Using detailed data sourced from the USA’s Investor Responsibility Research Centre, Professor Renee Adams and co-researcher Dr Ferreira found that there could be a measurable improvement in the monitoring capacity of boards that incorporate more female directors, characterised by greater participation of directors in decision-making, tougher monitoring of the CEO, and more alignment with the interests of shareholders.
Professor Adams said the research provided empirical evidence to support what has traditionally been a largely ideological debate.
“Boards around the world are under pressure to recruit more women with some countries legislating quotas to improve diversity on boards,” Professor Adams said.
Companies in Norway are now required to ensure that at least 40 percent of directors are female. Spain too will have a similar quota of 40 per cent, coming into effect from 2015.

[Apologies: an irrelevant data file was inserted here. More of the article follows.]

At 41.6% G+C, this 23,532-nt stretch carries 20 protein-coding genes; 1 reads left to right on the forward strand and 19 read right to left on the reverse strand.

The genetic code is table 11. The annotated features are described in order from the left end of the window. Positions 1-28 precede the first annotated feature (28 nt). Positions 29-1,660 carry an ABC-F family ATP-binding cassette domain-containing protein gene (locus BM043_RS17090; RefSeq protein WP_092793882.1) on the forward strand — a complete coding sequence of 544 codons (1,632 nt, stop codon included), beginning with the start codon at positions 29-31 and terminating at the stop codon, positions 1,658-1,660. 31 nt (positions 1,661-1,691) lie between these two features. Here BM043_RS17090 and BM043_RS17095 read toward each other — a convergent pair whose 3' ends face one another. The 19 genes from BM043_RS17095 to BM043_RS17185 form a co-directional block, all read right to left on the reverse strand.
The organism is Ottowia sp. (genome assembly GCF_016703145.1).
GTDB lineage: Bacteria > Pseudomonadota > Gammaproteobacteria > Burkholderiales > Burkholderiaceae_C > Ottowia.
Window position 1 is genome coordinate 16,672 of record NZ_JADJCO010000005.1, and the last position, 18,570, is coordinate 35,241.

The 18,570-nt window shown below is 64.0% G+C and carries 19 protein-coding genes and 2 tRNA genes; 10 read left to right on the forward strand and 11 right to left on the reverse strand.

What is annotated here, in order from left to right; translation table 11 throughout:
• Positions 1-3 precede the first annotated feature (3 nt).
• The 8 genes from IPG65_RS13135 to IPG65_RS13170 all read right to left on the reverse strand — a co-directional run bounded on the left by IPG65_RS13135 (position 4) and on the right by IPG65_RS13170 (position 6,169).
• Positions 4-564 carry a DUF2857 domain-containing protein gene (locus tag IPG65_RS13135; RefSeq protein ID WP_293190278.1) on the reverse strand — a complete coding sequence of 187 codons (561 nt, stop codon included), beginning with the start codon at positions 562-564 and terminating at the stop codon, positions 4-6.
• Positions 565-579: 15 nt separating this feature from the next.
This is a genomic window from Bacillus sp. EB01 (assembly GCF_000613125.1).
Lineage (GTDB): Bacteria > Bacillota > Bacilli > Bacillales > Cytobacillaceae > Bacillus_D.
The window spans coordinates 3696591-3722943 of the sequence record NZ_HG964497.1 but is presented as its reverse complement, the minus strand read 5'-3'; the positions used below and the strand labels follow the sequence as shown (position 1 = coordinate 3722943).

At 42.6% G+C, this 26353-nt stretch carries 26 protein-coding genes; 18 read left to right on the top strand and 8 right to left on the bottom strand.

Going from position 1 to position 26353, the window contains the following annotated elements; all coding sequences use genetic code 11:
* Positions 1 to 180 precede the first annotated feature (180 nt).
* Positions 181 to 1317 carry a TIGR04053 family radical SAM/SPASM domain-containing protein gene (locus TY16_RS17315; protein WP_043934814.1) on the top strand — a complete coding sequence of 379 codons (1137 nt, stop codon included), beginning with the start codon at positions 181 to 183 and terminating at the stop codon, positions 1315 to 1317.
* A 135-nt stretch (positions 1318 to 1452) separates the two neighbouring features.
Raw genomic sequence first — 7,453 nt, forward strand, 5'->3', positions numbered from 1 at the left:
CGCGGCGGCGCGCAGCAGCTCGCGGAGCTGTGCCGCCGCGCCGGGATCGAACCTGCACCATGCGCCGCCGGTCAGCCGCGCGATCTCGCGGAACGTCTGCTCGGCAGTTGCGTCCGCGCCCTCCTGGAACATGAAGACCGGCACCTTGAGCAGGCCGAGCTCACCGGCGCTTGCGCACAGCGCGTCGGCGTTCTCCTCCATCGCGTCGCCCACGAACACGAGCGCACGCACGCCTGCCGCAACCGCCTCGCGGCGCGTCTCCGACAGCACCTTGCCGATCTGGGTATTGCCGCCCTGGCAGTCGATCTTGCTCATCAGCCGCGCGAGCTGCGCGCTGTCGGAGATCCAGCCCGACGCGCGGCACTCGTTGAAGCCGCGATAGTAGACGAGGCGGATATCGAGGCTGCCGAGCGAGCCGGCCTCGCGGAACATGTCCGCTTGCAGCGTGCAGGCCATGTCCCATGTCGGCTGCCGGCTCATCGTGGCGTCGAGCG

Professor Adams cautions that the findings do not categorically support the argument for quotas, since increased monitoring can be counter-productive in well-governed companies.
“Ultimately decisions about board composition must be made at the company level, taking into account other board characteristics.
“What our evidence does show is that women board members are not mere tokens,” Professor Adams says.
The research will be published in the Journal of Financial Economics.
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